Football: Simply A Complicated Game
Gael Clichy left Arsenal after playing his heart out for the club for the 8 years he dedicated to Arsenal. He was one of those players that remained critical to the team’s success regardless of the fact that he always remained low key. The only player remaining of that great Invincibles squad of the 2003-04 season, always seemed invincible for the wingers and strikers who went against him. But after spending the most prominent years of his career at Arsenal, the player wanted to move on and was courteously granted his wish by the club thus securing a move to Manchester City.
It seemed like everything was fine, both parties got a nice deal for themselves with Clichy moving to a newer challenge and the Gunners getting 7 million for the player considering that he could have left for nothing a year from now when his contract expired exactly like his French compatriot Mathieu Flamini, who after becoming a regular in the first team left for free, earning the ire of the Gunners supporters, stalling contract talks, suddenly becoming pricey and leaving on a bad note . This was never the case with Clichy,where all seemed in good spirit. Well, till now it seemed that way until Clichy came out and made a few foolhardy comments about his previous employers. It was painful on a personal front. When you support the club and the players you always see them as people to be revered, there is this respect for each guy. Particularly for players who do their jobs on the pitch proficiently, playing for the team, never hogging the limelight for the wrong reasons and players that never go out of their way showing that they are bigger than the team. When such a player comes out and speaks rashly about his former club, it just displaces the image one always has of the player. The player, who is kept on a pedestal in the fan’s mind just loses his spot. I know it’s not an ideal world and words like FAITH and LOYALTY are usually swept away with a hefty pay cheque (CASHLEY COLE) it’s tough to find players who are able to keep their stature and respect in the heart of club faithfuls even after they leave a club .You kiss the badge one day and the next you kiss the club good bye.
Clichy, like so many players who have parted company with Arsenal in the past, targeted the team and the manager by having a dig at his first club in England saying that he could not wait and CHALLENGE for trophies at Arsenal year after year. He wanted to WIN them, that is why he moved to the Eastlands. Earlier Emmanuel Adebayor also took a dig at the manager while parting company. It really comes as a surprise to me but it has become a regular fixture in recent times with players blaming the gaffer and the club. It’s like Arsene Wenger has become this sitting duck that anybody and everybody targets. All of us suffer from the disease where we think we can be better than the manager; we think it to be a cakewalk managing a team. Everybody criticizes Wenger for this and that and give suggestions on what he should be doing and what he should not ,which player he should be buying, getting rid of , with the whole projected line ups for the future. That for me is uncalled for. Time and time again he is at one end supported for the way he has built up this team on the right principles i.e. attacking positive game. On the other hand he is blamed for the lack of success and the players who play on the pitch get away. To a certain extent, I would agree that it’s the manager who orchestrates the club and its activities but you can’t blame him at large for everything that goes wrong with the club. You boast of the PFA Young Player of the year, Jack Wilshere and then you want some mature players. You want sexy, entertaining, free flowing football and then you want the team to alter their approach that has made them a global brand, come up with Plan B, roughen up, play long balls? Sorry you can’t have it both ways. True that Arsenal have not won anything for the better part of 8 years but once you start singling out personnel for it, you see the team disintegrate,the whole belief is gone.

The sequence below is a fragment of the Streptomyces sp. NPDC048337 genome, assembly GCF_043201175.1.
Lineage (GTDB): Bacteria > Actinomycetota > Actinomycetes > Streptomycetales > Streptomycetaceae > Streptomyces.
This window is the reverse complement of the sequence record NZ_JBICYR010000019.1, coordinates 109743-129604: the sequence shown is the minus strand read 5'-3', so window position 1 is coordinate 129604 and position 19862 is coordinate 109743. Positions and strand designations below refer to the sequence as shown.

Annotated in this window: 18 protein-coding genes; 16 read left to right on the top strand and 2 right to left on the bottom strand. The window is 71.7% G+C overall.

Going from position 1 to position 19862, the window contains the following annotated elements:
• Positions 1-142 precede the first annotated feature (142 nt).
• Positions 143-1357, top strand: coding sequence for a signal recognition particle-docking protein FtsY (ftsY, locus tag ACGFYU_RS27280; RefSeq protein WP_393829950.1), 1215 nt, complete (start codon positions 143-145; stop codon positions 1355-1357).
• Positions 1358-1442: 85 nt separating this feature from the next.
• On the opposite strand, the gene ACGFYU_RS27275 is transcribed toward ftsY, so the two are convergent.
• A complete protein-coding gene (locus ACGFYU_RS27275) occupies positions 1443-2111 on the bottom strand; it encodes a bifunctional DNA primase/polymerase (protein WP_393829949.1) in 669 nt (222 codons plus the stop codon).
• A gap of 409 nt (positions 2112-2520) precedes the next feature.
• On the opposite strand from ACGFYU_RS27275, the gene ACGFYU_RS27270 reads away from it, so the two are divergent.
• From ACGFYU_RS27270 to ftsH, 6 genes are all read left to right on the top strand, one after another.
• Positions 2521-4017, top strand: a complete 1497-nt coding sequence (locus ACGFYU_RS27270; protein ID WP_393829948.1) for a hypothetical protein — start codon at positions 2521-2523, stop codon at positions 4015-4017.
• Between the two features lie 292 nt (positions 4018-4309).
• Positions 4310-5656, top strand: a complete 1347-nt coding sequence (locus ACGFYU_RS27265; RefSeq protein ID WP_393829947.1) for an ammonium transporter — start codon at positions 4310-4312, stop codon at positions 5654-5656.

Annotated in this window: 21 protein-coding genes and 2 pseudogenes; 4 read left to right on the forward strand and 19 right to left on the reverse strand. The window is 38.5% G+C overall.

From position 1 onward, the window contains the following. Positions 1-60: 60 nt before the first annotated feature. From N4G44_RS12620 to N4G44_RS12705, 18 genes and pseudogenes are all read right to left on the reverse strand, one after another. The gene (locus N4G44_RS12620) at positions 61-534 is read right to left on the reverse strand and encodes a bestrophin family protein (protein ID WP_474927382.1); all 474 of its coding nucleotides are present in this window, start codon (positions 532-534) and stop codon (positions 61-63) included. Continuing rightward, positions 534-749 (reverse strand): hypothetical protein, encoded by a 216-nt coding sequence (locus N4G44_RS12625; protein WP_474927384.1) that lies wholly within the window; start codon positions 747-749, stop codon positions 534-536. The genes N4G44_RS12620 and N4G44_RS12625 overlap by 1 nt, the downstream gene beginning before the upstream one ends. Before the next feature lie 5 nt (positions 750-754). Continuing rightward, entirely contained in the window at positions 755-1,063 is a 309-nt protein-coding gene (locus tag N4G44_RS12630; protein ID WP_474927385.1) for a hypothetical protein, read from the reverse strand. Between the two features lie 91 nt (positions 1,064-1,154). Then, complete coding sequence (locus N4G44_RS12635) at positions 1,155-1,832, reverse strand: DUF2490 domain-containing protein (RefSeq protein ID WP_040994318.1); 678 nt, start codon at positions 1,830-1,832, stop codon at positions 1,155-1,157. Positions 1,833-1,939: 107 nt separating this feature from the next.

One of the greatest managers ever and a Liverpool legend, Bill Shankly once said “Football is a simple game .It’s the players who complicate it “. Partly true because at the end of the day, a manager can only dish out instructions and tell you the tactics. The player is the one who has to finally execute them, he can take note of the things or perhaps digress from the commands of the coach. It’s the players on the pitch whose discretion matters the most and may shape the consequence of a game. For instance, Lionel Messi or Cristiano Ronaldo may know all the tricks and flicks and may just dribble their way past the whole opposition defense but the coach gives them a role for the team and they have the option of either sticking to the game plan or letting their own mind wander on the pitch. Thus it ultimately boils down to the players’ prerogative, they can forgo the plan and play for themselves or play and win with the team. If they decide to go on their own, they may perhaps not get the stick from everyone (except the gaffer that is) but the game plan is ruined and the manager is for sure exposed to criticism . Here I need to clarify that I am not advocating a system where the players are voodoo dolls in the hands of the manager. Rather I wish to propagate a way where a symbiosis within the team exists where though the players are part of a system, they have the freedom to show their creativity within the framework of the game plan in a way that it trickles down to the bigger goal that is the success for the team .